So in January, we got our first visitor ever from Mauritania.
No, scratch that, that’s not true. This guy’s best friend actually came–remember?–with a group of people from all over the world. But this was the first time we knew someone was coming ahead of time, and we planned on it. (well sort of.)
We saw him in November in Nouakchott, on that trip that I’m taking so very long to tell you about. “I’m coming to America in January,” he told us. “I’ll see you then.” We gave him all our contact information. He’s a great guy, genuinely nice, a former student who’s doing really well and has far outpaced us in life.
On January 1st, he wrote me privately on Facebook, telling me he’d arrive in San Francisco on Jan 10th and come to Portland 2 days later. I wrote back, welcoming him, and asking him to send us his flight info and itinerary. He cunningly maintained radio silence. I wrote again on the 8th, 9th and twice on the 10th, since this was the only contact info I had for him. Finally on the 10th I wrote his friend back in Mauritania, who told me he was supposed to arrive in New York that day. He contacted me late that night and told me he was going to buy his ticket to Portland next day. And so he showed up at the airport about 10:30 on the night on the 12th, Monday. He had hoped to arrange several meetings with some local government officials, but they were unable to fit him in when he called them on Tuesday morning.
Things he experienced for the first time on his first trip to America:
- wearing a seatbelt
- Thai food
- wearing a seatbelt every time he got in the car, no really, every single time, it’s not optional, put it on please
- Mexican food
- sitting next to someone who was drinking. (Mauritania is a dry country, and he had never seen someone drink alcohol before. He flew Air France. He told Donn he was afraid his seatmate would go beserk after the small bottle of Merlot. He had no idea what to expect)
- fish and chips
- how to successfully put on a seat belt (clue: it doesn’t go behind your head)
- jet lag
- indoor heating
The weather was glorious, freakishly warm, in the mid-60s. We took him to the Oregon coast, where Donn and I walked round in shirtsleeves and he wore a thick parka that we’d loaned him. He commented on how much he liked that the sun wasn’t as warm, the light more diffused this far north.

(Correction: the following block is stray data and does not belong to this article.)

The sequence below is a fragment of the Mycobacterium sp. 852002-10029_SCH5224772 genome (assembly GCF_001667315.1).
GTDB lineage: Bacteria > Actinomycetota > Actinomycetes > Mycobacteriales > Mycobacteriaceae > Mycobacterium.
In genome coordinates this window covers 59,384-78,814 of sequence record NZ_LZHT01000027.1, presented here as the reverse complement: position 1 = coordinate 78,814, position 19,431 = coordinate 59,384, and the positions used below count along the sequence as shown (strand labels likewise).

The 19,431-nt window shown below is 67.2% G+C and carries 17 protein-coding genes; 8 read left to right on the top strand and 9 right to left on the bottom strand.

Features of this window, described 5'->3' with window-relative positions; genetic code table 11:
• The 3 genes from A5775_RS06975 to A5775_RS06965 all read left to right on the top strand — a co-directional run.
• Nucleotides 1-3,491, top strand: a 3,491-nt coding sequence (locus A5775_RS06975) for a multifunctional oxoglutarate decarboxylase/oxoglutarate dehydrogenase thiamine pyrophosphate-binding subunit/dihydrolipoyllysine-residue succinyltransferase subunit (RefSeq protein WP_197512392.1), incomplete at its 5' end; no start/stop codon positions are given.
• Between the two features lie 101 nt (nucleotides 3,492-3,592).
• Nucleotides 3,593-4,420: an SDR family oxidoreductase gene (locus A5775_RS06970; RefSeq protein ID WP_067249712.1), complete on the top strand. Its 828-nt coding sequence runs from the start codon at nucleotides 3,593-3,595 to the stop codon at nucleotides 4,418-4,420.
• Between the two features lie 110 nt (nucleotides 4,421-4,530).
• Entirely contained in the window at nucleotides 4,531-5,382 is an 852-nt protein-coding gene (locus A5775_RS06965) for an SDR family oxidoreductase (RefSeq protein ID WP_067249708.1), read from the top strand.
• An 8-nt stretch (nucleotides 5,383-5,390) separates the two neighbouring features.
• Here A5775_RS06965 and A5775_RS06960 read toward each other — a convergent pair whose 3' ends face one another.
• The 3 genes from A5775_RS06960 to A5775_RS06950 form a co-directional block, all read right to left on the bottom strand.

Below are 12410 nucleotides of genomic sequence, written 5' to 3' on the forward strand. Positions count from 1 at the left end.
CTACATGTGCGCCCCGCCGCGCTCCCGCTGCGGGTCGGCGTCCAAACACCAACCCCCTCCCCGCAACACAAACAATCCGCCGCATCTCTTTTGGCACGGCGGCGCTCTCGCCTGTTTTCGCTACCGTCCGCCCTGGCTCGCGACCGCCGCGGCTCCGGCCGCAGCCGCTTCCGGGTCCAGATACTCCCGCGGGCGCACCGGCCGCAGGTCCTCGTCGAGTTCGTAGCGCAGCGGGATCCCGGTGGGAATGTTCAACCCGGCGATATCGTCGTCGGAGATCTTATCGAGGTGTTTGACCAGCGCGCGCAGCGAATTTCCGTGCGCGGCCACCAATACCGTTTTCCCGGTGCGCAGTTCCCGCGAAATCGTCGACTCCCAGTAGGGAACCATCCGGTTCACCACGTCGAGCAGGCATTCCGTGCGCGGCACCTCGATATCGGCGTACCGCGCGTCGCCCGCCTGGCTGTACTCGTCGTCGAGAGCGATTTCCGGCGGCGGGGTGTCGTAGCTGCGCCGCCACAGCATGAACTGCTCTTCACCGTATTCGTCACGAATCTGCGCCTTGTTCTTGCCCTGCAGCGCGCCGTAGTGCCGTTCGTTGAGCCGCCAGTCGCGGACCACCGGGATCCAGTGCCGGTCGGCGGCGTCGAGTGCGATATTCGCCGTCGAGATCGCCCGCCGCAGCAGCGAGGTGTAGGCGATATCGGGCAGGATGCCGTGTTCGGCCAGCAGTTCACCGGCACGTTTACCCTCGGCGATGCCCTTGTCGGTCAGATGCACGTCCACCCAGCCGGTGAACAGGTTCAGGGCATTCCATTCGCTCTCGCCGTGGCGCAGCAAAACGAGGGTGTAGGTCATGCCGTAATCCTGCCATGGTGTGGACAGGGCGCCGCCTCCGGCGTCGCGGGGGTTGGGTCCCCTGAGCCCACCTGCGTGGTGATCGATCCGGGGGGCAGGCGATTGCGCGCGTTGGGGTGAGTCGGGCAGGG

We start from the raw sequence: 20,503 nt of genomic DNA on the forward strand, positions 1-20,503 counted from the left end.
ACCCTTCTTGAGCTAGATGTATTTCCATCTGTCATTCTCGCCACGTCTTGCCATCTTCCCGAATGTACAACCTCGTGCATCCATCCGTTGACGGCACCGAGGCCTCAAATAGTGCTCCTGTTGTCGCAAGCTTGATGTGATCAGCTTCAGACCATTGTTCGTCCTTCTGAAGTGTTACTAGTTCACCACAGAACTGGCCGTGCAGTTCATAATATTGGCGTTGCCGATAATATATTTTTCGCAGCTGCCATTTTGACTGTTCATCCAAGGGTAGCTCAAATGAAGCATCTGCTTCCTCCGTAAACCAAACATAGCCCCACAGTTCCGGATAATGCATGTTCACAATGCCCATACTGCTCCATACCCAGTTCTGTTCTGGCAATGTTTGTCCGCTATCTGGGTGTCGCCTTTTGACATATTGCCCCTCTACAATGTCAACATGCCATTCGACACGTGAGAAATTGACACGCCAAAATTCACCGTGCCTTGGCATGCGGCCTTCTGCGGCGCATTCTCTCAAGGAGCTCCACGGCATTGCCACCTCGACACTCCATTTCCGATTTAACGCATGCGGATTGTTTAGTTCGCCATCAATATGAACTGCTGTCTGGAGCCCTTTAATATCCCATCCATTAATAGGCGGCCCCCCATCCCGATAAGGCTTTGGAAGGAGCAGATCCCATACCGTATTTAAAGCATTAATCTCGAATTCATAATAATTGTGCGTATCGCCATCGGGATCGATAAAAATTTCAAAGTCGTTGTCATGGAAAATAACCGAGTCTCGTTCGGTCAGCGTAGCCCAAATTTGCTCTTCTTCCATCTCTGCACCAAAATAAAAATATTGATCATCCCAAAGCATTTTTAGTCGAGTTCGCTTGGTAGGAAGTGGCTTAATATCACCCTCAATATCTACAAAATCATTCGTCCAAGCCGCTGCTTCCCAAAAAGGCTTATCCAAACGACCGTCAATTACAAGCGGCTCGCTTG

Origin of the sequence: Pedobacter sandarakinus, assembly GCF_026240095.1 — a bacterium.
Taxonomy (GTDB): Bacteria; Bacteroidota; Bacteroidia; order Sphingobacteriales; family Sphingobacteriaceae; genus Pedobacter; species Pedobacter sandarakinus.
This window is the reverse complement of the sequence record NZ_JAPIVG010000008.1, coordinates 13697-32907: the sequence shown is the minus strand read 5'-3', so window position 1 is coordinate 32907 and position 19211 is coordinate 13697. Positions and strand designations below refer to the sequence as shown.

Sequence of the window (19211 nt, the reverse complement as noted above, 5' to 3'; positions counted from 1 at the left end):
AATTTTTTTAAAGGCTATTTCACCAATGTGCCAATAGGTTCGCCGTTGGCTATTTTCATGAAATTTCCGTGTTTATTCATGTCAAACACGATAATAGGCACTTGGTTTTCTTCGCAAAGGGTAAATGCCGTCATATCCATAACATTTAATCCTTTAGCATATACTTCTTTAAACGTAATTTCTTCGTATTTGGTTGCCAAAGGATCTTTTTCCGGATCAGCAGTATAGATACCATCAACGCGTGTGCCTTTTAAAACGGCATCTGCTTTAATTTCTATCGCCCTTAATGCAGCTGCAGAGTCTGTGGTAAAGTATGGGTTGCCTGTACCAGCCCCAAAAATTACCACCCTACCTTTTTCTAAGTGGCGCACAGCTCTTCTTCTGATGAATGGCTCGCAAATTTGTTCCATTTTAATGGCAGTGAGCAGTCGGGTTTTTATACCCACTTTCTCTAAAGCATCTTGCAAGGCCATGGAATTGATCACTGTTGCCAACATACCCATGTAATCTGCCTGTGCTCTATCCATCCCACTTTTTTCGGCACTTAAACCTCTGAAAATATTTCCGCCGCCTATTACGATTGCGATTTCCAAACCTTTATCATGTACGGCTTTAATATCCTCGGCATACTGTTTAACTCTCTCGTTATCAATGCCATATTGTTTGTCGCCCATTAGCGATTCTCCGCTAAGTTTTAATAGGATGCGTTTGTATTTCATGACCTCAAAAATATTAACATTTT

We walked through a small bit of old-growth forest on the way to the beach. He was amazed–he’d never seen trees like this before, thick and hoary, moss-covered, reaching far into the sky overhead. We all enthused about the air, so sweet and refreshing, and we all took great gulps. He commented on how great trees are–“except at night, when they can kill you,” he said. What? we said. Kill you? we said? What? we said.
Yes yes, he explained. Everyone knows that trees put out oxygen during the day but carbon monoxide at night. Um, no. No they don’t, we said. Really. Truly.
We knew Mauritanians didn’t like trees. They don’t have many of them, living in the Sahara desert as they do, and the few they have they tend to cut down. It’s common to visit a house and find the entire yard has been paved over. But we thought this was because they believe trees attract mosquitoes and because they needed the wood for charcoal.
I think we convinced him.
He also told us tales of life growing up in a small village. When he was in high school, his mother paid a local woman to serve him zrig every morning on his way to classes. Zrig is a mix of milk (usually powdered, in the city at least), water and sugar. It sounds innocuous but I never really liked it and my kids all hated it. The story he told us gave us a reason why. Apparently in parts of the country they add sheep’s urine. No that’s not a typo. Even he agreed it was gross. He said it gives a sort of astringent quality to the drink. I say it gives me an excuse to never drink it again.
On another day, Donn took him down the Columbia River Gorge, an area of breathtaking natural beauty, lush with green ferns and flowing with waterfall after waterfall. They stopped at Multnomah Falls, the biggest, and hiked up to the first lookout, along with many many other people. We’ve been there countless times, and have seen prom pictures and wedding pictures and myriad tourist pictures being taken. (aside: don’t people taking photos with tablets look silly? Remind me to never do that)
A woman and a photographer were there, and her top fell off–twice. So this was the first experience of topless photos done–and it would be done in front of someone from one of the most isolated and inhibited cultures in the world. You just can’t plan things like this. I can only imagine the stories he’s telling.
He left on the Friday, early, still jet-lagged. He is, always, unfailingly polite, but I think he had a good time. Overwhelmingly new, but good. I think he’ll be back.